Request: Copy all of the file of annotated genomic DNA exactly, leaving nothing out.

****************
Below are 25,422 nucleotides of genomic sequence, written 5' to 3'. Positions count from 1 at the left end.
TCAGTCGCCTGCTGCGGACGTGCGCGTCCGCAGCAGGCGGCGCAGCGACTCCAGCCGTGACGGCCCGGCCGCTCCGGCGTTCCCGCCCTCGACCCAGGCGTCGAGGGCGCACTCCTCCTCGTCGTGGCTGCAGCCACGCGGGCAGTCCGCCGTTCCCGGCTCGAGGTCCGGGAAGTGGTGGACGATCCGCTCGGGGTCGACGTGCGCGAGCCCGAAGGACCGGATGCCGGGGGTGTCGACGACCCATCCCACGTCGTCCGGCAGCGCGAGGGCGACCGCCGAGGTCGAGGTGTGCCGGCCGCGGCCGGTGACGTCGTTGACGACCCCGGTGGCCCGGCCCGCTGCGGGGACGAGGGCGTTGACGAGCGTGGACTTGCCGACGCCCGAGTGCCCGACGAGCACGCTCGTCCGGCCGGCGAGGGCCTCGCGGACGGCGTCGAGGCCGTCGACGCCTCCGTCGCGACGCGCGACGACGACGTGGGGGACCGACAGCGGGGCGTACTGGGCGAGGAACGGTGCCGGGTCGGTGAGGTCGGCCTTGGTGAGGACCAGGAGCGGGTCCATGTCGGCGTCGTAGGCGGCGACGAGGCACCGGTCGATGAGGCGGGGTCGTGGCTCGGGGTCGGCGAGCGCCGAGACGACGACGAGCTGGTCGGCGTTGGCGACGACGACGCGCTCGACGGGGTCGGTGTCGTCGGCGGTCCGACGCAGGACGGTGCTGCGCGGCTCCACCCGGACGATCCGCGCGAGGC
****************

Below are 25,422 nucleotides of genomic sequence, written 5' to 3'. Positions count from 1 at the left end.
TCAGTCGCCTGCTGCGGACGTGCGCGTCCGCAGCAGGCGGCGCAGCGACTCCAGCCGTGACGGCCCGGCCGCTCCGGCGTTCCCGCCCTCGACCCAGGCGTCGAGGGCGCACTCCTCCTCGTCGTGGCTGCAGCCACGCGGGCAGTCCGCCGTTCCCGGCTCGAGGTCCGGGAAGTGGTGGACGATCCGCTCGGGGTCGACGTGCGCGAGCCCGAAGGACCGGATGCCGGGGGTGTCGACGACCCATCCCACGTCGTCCGGCAGCGCGAGGGCGACCGCCGAGGTCGAGGTGTGCCGGCCGCGGCCGGTGACGTCGTTGACGACCCCGGTGGCCCGGCCCGCTGCGGGGACGAGGGCGTTGACGAGCGTGGACTTGCCGACGCCCGAGTGCCCGACGAGCACGCTCGTCCGGCCGGCGAGGGCCTCGCGGACGGCGTCGAGGCCGTCGACGCCTCCGTCGCGACGCGCGACGACGACGTGGGGGACCGACAGCGGGGCGTACTGGGCGAGGAACGGTGCCGGGTCGGTGAGGTCGGCCTTGGTGAGGACCAGGAGCGGGTCCATGTCGGCGTCGTAGGCGGCGACGAGGCACCGGTCGATGAGGCGGGGTCGTGGCTCGGGGTCGGCGAGCGCCGAGACGACGACGAGCTGGTCGGCGTTGGCGACGACGACGCGCTCGACGGGGTCGGTGTCGTCGGCGGTCCGACGCAGGACGGTGCTGCGCGGCTCCACCCGGACGATCCGCGCGAGGC